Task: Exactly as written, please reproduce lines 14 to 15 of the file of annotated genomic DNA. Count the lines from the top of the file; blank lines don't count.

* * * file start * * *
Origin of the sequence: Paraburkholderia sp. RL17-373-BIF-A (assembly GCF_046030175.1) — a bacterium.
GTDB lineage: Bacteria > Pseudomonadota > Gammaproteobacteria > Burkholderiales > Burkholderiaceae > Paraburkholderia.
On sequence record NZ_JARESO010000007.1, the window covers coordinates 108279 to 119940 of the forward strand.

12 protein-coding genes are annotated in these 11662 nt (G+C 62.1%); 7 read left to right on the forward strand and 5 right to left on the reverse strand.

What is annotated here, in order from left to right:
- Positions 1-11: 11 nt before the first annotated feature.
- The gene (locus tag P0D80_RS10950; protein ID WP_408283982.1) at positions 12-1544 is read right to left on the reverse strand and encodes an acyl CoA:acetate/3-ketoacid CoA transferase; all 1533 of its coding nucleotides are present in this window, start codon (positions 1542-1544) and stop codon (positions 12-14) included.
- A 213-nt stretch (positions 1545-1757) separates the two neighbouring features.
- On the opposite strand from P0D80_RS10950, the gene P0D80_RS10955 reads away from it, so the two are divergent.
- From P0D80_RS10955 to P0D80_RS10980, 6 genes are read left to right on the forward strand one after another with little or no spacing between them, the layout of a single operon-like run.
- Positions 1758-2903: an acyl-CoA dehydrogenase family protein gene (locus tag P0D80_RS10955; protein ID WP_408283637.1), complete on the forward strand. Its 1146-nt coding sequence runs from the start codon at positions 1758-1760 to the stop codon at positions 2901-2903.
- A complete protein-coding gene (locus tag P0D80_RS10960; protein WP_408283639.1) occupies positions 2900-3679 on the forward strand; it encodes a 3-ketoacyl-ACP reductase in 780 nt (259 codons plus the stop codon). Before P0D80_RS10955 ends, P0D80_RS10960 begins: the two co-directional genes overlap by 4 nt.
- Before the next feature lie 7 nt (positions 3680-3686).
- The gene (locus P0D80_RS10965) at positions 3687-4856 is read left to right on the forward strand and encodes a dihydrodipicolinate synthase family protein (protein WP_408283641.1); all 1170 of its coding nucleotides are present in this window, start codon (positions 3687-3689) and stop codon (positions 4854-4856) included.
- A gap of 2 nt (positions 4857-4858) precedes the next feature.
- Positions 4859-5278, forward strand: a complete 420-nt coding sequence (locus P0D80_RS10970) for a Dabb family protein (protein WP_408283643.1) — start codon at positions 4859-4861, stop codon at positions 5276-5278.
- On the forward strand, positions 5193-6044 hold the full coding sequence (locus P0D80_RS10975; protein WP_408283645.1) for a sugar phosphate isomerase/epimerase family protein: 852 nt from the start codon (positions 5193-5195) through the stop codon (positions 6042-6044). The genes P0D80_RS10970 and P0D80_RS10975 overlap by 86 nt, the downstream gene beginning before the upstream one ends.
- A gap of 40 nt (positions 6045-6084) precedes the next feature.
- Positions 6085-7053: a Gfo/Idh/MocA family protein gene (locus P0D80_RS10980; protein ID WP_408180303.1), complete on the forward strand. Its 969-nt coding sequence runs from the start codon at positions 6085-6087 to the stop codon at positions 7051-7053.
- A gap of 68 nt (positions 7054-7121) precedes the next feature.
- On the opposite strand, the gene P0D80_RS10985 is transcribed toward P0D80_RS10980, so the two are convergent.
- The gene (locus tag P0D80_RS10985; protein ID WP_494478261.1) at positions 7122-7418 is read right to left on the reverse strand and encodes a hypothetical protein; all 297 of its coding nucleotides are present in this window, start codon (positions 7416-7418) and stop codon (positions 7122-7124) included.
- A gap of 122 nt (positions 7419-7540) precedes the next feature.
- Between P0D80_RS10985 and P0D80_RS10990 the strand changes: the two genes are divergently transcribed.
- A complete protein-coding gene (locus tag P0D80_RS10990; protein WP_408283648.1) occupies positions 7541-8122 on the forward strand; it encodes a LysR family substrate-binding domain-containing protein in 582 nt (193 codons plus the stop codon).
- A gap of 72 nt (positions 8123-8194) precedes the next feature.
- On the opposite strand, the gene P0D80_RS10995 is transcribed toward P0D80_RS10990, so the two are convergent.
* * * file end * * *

- The gene (locus P0D80_RS10965) at positions 3687-4856 is read left to right on the forward strand and encodes a dihydrodipicolinate synthase family protein (protein WP_408283641.1); all 1170 of its coding nucleotides are present in this window, start codon (positions 3687-3689) and stop codon (positions 4854-4856) included.
- A gap of 2 nt (positions 4857-4858) precedes the next feature.